The best "Hot Licks" DVD's I have seen of yet are Warren Haynes Blues and Slide guitar and Ronnie Earl DVD."
Well-worth it, but...
50 | hermitage, pa United States | 01/18/2009
(4 out of 5 stars)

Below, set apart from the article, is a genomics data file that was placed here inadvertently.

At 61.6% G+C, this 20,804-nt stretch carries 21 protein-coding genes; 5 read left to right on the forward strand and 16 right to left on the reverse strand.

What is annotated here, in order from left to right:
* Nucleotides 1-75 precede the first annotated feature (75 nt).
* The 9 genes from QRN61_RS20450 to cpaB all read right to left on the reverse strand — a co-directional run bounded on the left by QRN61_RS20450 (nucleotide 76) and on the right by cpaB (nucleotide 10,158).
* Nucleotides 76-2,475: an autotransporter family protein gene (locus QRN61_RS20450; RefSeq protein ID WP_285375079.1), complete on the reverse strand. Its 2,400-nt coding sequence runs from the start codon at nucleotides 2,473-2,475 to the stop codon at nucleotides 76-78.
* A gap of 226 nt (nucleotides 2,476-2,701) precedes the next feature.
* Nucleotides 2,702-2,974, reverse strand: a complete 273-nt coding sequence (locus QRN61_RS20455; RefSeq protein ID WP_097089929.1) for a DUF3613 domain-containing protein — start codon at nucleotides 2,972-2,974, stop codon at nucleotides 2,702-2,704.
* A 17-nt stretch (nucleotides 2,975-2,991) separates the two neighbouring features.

"There are a couple of things you should be aware of about Danny Gatton and this DVD/booklet: Danny Gatton was, of course, an amazing guitarist, but NOT a very good teacher, and he freely admits on both of his instructional DVDs that he knows WHAT to do and HOW to do it but he can't really EXPLAIN it, so it is incumbent upon the student to approach these lessons thoughtfully and analytically in order to get the most out of them. Having some knowledge of music theory (of which Gatton claimed he was totally ignorant) will help tremendously. For example, the very first lesson on this DVD ("two-note wonder" chords) is an absolute treasure-trove of musical information (in spite of its simplicity) IF you take the time to study it to find out why these chords work the way they do (and if you do so, you will not only learn a lot about comping, but you'll also realize how to incorporate this concept into your lead playing, commonly known as "double-stop" playing). In other words, instead of seeing these lessons as ends in-and-of-themselves, try to look for the underlying concepts involved, and you'll get a lot more out of this DVD. A careful study of the accompanying text helps a lot. In fact, there may be some value in studying the text first, and then watching Gatton demonstrate the technique. At any rate, a word of warning: the accompanying booklet transcribes these lessons in both standard musical notation as well as tablature; the standard notation appears to be correct throughout, but I found a number of errors in the tablature. Any guitarist who can only read tab is going to get seriously messed up and wonder why the hell things don't sound right. The publisher has done a disservice to the student by not proofreading more carefully."